28

Consider this example:

var Field = React.createClass({
    render: function () {
        // never renders new value...
        return (
            <div>
                <input type="text" defaultValue={this.props.value || ''} />
            </div>
        );
    }
});

var App = React.createClass({
    getInitialState: function () {
        return {value: 'Hello!'};
    },

    changeTo: function (str) {
        this.setState({value: str});
    },

    render: function () {
        return (
            <div>
                <Field value={this.state.value} />
                <button onClick={this.changeTo.bind(null, 'Whyyyy?')}>Change to "Whyyyy?"</button>
                <button onClick={this.changeTo.bind(null, void 0)}>Change to undefined</button>
            </div>
        );
    }
});

React.render(
    <App />,
    document.getElementById('app')
);

I want to pass value into defaultValue as prop of dumb input component. However it never re-renders it.

75

As a previous answer mentioned, defaultValue only gets set on initial load for a form. After that, it won't get "naturally" updated because the intent was only to set an initial default value.

You can get around this if you need to by passing a key to the wrapper component, like on your Field or App component, though in more practical circumstances, it would probably be a form component. A good key would be a unique value for the resource being passed to the form - like the id stored in the database, for example.

In your simplified case, you could do this in your Field render:

<div key={this.props.value}>
    <input type="text" defaultValue={this.props.value || ''} />
</div>

In a more complex form case, something like this might get what you want if for example, your onSubmit action submitted to an API but stayed on the same page:

const Form = ({item, onSubmit}) => {
  return (
    <form onSubmit={onSubmit} key={item.id}>
      <label>
        First Name
        <input type="text" name="firstName" defaultValue={item.firstName} />
      </label>
      <label>
        Last Name
        <input type="text" name="lastName" defaultValue={item.lastName} />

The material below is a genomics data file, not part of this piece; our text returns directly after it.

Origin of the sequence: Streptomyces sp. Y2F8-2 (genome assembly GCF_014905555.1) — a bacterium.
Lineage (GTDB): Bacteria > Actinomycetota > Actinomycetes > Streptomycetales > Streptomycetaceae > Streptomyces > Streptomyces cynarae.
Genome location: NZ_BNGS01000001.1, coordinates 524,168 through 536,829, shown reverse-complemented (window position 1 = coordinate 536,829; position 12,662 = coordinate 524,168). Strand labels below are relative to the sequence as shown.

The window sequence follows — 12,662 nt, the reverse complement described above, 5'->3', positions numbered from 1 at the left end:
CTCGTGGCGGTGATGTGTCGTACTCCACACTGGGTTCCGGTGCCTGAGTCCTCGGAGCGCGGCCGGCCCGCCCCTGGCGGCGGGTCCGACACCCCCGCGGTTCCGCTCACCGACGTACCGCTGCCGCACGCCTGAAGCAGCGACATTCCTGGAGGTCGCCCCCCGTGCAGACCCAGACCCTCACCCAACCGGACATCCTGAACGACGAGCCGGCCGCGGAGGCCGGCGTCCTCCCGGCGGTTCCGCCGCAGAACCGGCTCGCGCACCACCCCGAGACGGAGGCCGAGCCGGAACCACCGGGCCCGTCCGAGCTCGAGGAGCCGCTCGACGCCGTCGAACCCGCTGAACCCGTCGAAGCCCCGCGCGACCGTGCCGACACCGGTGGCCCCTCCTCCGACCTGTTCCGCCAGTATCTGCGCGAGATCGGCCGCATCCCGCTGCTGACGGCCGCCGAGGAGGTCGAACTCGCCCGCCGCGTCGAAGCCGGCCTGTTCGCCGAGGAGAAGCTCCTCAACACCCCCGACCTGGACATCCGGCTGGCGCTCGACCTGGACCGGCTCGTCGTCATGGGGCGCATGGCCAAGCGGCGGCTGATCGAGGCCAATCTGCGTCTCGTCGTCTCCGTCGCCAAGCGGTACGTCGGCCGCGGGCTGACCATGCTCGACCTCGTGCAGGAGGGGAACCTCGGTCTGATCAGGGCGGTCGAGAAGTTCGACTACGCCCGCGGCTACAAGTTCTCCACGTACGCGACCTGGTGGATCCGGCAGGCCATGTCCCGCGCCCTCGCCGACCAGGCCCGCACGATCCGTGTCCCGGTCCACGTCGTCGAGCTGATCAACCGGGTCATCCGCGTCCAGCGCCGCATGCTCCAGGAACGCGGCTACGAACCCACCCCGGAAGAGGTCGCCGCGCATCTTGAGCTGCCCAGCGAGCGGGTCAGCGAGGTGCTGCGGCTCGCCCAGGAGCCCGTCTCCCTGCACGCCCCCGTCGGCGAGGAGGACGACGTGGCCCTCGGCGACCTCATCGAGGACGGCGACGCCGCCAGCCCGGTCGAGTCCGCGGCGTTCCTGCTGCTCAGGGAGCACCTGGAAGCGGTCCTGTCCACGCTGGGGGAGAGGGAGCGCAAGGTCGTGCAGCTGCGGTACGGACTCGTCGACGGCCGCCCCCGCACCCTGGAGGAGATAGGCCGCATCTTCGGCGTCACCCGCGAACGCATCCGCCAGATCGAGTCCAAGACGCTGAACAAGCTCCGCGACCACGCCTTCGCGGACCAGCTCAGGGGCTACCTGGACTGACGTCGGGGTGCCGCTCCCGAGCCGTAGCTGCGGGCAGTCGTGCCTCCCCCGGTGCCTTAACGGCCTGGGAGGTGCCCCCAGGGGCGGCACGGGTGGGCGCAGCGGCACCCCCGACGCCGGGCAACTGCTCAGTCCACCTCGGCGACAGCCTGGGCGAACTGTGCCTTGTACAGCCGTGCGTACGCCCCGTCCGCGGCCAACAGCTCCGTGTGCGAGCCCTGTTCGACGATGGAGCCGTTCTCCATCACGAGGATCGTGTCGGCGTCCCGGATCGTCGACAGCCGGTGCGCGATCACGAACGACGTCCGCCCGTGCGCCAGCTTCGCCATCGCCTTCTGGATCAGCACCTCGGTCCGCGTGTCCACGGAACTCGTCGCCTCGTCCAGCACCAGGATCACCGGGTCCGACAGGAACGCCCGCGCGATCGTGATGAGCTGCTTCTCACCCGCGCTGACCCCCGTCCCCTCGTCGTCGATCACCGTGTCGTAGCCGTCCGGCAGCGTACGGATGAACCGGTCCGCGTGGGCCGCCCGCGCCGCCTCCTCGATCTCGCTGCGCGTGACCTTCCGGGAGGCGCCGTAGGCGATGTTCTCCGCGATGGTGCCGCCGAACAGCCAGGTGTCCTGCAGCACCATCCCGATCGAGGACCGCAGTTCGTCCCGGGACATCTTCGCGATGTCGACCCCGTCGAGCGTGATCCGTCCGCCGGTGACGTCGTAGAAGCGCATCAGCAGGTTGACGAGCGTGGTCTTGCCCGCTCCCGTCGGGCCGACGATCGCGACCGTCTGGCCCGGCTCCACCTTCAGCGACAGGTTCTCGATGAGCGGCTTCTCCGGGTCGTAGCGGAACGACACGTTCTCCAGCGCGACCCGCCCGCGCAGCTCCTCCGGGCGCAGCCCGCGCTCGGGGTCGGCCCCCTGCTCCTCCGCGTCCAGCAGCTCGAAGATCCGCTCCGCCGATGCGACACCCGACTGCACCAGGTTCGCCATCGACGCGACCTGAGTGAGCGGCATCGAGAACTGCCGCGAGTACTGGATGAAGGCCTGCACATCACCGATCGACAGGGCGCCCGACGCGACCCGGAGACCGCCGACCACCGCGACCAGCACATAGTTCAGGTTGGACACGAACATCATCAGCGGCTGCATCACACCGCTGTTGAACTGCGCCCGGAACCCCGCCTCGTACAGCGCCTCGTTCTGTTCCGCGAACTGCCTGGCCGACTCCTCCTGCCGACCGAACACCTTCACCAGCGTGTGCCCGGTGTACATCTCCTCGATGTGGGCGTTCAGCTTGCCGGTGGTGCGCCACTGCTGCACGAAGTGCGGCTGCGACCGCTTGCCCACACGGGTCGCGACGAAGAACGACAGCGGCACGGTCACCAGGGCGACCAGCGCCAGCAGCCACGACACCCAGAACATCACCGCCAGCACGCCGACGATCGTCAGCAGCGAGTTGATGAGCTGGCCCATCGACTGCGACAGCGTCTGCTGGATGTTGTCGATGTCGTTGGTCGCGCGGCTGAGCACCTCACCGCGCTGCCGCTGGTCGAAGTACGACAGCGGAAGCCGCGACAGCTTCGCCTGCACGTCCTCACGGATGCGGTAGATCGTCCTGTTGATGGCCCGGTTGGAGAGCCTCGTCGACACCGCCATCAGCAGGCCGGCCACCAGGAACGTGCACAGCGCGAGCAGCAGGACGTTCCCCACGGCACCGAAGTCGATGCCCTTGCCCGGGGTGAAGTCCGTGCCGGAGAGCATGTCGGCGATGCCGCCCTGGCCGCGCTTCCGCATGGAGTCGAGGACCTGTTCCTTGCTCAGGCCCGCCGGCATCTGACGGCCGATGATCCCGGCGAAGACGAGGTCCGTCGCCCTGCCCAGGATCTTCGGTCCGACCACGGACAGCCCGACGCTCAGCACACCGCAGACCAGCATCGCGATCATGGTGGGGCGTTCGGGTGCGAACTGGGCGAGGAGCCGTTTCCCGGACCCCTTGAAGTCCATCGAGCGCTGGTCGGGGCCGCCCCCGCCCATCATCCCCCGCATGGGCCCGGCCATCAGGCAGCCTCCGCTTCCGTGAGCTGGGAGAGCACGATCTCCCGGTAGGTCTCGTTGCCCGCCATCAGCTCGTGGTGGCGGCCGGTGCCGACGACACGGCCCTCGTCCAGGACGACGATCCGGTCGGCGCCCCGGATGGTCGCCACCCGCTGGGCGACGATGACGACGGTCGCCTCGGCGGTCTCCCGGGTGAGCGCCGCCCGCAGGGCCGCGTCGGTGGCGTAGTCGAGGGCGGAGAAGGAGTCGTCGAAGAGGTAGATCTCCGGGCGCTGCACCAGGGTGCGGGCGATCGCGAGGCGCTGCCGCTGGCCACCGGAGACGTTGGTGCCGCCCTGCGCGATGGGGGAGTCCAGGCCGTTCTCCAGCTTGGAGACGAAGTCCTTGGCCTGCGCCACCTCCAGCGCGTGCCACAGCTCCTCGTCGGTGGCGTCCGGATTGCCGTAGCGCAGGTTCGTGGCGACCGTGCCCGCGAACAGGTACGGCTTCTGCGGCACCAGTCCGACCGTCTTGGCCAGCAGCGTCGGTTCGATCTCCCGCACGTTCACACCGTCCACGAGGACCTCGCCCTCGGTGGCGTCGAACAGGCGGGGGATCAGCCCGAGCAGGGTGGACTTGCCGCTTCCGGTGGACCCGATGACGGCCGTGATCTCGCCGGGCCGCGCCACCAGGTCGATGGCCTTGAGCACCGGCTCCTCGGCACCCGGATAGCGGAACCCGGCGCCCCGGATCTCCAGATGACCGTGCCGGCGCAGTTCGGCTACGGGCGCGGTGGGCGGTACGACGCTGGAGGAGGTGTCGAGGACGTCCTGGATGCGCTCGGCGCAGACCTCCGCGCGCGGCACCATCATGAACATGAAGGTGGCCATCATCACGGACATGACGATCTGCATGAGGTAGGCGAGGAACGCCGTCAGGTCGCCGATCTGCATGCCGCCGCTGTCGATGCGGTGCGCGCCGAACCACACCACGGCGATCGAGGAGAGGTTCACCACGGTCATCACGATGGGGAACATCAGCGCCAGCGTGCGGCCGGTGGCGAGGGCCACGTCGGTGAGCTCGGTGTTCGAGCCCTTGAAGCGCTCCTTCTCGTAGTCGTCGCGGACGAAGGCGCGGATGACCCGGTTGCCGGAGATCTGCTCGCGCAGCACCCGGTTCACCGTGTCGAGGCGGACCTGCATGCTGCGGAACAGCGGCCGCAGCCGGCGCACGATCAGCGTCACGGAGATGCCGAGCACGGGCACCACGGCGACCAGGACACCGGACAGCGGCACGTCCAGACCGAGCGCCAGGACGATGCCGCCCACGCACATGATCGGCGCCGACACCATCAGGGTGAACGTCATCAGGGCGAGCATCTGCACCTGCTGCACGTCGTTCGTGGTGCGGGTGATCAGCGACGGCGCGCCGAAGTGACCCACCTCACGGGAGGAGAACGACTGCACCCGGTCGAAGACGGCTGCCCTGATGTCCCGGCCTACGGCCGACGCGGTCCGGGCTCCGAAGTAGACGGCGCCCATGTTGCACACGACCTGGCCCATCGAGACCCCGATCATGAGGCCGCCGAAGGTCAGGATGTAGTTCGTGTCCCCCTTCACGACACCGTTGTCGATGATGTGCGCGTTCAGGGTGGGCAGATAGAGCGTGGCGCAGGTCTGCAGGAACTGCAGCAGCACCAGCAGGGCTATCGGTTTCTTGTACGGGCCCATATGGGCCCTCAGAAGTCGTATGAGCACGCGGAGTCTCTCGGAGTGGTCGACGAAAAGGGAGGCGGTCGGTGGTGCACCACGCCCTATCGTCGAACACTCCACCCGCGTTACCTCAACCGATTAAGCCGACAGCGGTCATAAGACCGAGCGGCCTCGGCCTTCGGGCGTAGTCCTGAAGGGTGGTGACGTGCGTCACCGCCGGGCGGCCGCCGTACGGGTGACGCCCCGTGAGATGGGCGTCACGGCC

</label>
      <button>Submit!</button>
    </form>
  )
}

Form.defaultProps = {
  item: {}
}

Form.propTypes = {
  item: PropTypes.object,
  onSubmit: PropTypes.func.isRequired
}

When using uncontrolled form inputs, we generally don't care about the values until after they are submitted, so that's why it's more ideal to only force a re-render when you really want to update the defaultValues (after submit, not on every change of the individual input).

If you're also editing the same form and fear the API response could come back with different values, you could provide a combined key of something like id plus timestamp.

| improve this answer | |
  • 4
    this should be the best answer – Meysam Feghhi Jul 31 '17 at 19:54
  • 3
    You're a life saver <3 – Azrie Bakri Aug 11 '18 at 14:26
  • 2
    Using the value as a key is just a hack, it mounts the element as many times as the value changes. Although it could solve your problem it is not the best way to update your input value. Actually it does not update the value but creates a new one (it can lead to memory leaks in extreme cases). It is better to use a controlled input field instead of this solution. – gsziszi Oct 21 '18 at 16:54
  • 2
    You save my day! – Harshad Prajapati Jan 8 at 13:32
  • 2
    This should be the best answer – Harshad Prajapati Jan 8 at 13:32
14

defaultValue only works for the initial load. After that, it won't get updated. You need to maintain the state for you Field component:

var Field = React.createClass({
    //transfer props to state on load
    getInitialState: function () {
        return {value: this.props.value};
    },
    //if the parent component updates the prop, force re-render
    componentWillReceiveProps: function(nextProps) {
         this.setState({value: nextProps.value});
    },
    //re-render when input changes
    _handleChange: function (e){
        this.setState({value: e.target.value});
    },
    render: function () {
        // render based on state
        return (
            <div>
                <input type="text" onChange={this._handleChange} 
                                   value={this.state.value || ''} />